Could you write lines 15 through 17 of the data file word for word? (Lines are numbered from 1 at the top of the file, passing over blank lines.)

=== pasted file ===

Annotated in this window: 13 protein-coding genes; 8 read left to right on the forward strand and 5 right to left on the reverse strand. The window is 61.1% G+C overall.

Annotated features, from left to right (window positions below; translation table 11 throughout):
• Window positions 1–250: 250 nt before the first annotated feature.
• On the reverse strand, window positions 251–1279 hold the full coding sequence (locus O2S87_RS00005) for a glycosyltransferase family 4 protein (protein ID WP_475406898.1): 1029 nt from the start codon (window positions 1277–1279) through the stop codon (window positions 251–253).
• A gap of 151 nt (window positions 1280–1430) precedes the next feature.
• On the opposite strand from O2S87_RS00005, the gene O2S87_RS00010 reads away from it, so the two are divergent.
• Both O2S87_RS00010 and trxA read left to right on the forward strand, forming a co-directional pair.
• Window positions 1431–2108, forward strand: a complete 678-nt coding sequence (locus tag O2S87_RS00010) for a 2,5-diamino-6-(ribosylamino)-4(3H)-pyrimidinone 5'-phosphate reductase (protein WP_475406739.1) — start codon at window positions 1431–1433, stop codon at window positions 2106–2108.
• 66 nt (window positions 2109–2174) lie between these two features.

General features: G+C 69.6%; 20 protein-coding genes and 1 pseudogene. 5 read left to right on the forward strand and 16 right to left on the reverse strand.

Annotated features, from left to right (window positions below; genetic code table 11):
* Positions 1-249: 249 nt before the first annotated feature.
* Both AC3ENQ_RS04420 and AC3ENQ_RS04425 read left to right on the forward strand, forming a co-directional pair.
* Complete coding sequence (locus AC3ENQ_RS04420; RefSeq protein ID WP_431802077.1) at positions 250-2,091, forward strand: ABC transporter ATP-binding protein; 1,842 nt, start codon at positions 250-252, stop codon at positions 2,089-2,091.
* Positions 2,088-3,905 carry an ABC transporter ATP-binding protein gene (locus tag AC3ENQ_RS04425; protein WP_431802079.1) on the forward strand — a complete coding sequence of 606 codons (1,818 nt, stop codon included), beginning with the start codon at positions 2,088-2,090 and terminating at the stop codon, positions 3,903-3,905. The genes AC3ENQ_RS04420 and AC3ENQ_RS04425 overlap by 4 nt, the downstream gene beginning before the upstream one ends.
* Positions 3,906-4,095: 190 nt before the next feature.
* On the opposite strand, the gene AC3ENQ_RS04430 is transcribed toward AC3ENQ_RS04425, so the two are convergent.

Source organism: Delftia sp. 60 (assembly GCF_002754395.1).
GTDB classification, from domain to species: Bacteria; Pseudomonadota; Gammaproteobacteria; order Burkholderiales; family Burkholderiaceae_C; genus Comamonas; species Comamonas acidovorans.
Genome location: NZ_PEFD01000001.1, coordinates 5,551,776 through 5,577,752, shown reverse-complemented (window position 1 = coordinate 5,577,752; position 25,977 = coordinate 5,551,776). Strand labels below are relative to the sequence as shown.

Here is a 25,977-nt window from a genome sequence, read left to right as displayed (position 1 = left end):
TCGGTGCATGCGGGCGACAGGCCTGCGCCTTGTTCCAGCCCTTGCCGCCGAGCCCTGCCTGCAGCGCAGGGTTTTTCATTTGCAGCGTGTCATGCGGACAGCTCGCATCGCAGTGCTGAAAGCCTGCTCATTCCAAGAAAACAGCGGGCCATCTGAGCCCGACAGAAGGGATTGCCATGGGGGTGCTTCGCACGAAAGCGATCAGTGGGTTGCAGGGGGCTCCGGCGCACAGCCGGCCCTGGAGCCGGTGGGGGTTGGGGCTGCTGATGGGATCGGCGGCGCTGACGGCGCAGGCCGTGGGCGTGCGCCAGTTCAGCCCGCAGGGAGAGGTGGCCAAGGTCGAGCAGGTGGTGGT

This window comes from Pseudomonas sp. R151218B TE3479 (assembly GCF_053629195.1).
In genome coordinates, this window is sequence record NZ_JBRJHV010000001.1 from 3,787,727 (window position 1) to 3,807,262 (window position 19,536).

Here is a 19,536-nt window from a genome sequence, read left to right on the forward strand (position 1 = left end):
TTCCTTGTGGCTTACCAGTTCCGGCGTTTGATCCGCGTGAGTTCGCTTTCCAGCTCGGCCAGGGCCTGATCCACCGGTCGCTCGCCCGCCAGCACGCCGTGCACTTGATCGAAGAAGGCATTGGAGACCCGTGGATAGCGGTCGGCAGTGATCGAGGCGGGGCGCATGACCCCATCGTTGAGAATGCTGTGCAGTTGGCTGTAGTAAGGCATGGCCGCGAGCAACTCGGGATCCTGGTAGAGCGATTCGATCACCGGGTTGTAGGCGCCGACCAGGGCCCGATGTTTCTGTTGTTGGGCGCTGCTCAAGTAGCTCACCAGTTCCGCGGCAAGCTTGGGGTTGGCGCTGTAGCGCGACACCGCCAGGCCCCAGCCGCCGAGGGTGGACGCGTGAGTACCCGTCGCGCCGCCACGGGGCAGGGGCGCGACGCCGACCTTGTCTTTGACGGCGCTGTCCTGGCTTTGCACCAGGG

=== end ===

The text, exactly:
* Positions 2,088-3,905 carry an ABC transporter ATP-binding protein gene (locus tag AC3ENQ_RS04425; protein WP_431802079.1) on the forward strand — a complete coding sequence of 606 codons (1,818 nt, stop codon included), beginning with the start codon at positions 2,088-2,090 and terminating at the stop codon, positions 3,903-3,905. The genes AC3ENQ_RS04420 and AC3ENQ_RS04425 overlap by 4 nt, the downstream gene beginning before the upstream one ends.
* Positions 3,906-4,095: 190 nt before the next feature.
* On the opposite strand, the gene AC3ENQ_RS04430 is transcribed toward AC3ENQ_RS04425, so the two are convergent.